Top Crop Nursery has implemented two water treatments to let them use surface run-off water. Synthetic wetlands worked until they couldn’t keep up with the nursery’s requirements, then the nursery turned to chemical treatments. Robyn Joubert spoke to owner Mike Kruger.
It’s essential that all farmers get their houses in order when it comes to water, says Top Crop Nursery owner Mike Kruger. “South Africa is a dry country and water is going to get scarcer with the intensification of global warming,” he warned farmers at the farmers’ day of the Seedling Growers Association of SA at Cedara on 7 May.
“Groundwater can’t be replenished as fast as it’s used. At some point in the future, the use of borehole or groundwater will be more strictly controlled. As a result, the use of surface water is going to become more important and water recycling critical.”
Top Crop Nursery produces many millions of vegetable, forestry, ornamental and turf seedlings annually. An ample supply of good quality water is critical. To this end, they’ve tapped a source normally considered unsuitable for a nursery: surface water.
Situated 25km from Pietermaritzburg, Top Crop has a permit to draw surface water from the Umgeni River. Water quality varies tremendously. It’s low in salts, which is a big advantage. But it also has a highly unsafe E.coli count and contains phytophtora, pythium, rhizoctonia and many more “bugs” that are detrimental to humans as well as plants.
Most untreated surface water will contain pathogens so water preparation is key. Top Crop Nursery has implemented two water purification techniques to ensure a steady supply of water in the years to come. A synthetic wetland system cleans water through slow filtration. The second method cleans and sterilises it chemically.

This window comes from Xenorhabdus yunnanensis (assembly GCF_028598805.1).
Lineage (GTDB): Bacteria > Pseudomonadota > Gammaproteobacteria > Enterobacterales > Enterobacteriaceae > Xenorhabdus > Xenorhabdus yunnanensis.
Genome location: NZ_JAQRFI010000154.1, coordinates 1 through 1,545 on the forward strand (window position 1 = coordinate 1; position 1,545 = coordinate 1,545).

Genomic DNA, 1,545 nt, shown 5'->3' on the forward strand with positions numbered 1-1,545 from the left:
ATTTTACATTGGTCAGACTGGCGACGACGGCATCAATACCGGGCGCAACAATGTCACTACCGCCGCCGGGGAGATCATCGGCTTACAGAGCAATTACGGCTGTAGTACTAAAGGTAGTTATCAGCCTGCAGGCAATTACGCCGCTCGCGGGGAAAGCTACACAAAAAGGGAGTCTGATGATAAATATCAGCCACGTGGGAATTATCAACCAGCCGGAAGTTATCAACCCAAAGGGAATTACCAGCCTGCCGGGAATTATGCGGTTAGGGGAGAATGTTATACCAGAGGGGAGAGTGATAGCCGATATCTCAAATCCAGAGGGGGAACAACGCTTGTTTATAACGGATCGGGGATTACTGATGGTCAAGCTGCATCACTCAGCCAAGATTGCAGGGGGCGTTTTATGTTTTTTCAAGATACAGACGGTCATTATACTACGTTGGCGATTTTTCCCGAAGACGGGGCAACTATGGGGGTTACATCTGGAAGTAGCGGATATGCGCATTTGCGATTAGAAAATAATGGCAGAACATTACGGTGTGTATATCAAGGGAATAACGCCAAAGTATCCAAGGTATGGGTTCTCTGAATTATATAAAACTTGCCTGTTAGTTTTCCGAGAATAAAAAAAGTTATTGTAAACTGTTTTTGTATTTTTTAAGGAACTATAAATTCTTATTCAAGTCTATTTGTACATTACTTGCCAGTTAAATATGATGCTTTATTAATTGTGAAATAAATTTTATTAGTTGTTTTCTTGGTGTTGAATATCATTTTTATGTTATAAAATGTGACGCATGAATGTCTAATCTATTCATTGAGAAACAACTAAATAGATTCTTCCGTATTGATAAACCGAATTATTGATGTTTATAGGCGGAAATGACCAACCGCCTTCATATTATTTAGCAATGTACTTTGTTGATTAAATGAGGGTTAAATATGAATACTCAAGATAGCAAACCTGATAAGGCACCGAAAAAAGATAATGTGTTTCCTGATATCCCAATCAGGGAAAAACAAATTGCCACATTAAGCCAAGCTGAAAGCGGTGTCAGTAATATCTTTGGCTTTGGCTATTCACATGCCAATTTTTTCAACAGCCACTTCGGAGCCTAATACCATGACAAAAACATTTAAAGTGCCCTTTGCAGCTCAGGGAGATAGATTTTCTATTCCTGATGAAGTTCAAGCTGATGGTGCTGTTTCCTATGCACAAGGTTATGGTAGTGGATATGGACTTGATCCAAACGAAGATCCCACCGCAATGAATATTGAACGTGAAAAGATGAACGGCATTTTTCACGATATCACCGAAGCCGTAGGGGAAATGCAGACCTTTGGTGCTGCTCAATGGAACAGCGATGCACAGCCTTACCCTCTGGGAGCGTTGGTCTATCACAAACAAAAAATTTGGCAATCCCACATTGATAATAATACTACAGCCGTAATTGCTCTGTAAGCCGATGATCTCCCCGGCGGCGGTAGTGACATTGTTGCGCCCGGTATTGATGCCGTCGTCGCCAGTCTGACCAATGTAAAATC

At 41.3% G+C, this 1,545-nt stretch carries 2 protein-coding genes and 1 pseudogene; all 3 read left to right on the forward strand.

Wetlands are nature’s way of purifying water after contamination. “Preserving wetlands is now a national concern,” Mike says. “But artificial wetlands can be constructed to mimic the natural process and filter water to a reasonably high quality” (see Figure 1: synthetic wetland).
In its wetland system, Top Crop excavated a reservoir 25m across and 3m deep. The reservoir is divided into three layers, each 1m deep. The top soil layer is composed of about 40% clay, the middle layer is composed of sand, and the bottom layer is composed of gravel or stone. Reeds and bulrushes are planted on the surface of the reservoir and dripper piping is installed.
Embedded at the very foundation of the stone layer are slotted pipes which radiate out of a block well in the centre. From the central well, a pump sucks the clean water up through a suction line into a reservoir.
“Water is fed into the wetland slowly via drippers, at a flow rate of 2 000â„“/hour. This gives time for the water to percolate through the soil,” says Mike.
The various layers have different functions. The plants suppress the pathogens and use some of the salts. The high-clay soil has a high cation action and the water’s slow movement through the soil allows a lot of the salts to be removed. This layer also collects organic matter. The sand layer acts as a filter. Lastly, the stone layer allows clean water to collect before it’s drawn through the central well.
Mike says the wetland system is very inexpensive to run, removes the organic component without the use of chemicals, and is environmentally friendly. It can also be used as a water storage system. “But though the wetland system worked very efficiently for 12 years, we discontinued it as the water yield was too slow to meet our needs,” he explains. “Building a larger reservoir would have been fairly expensive.”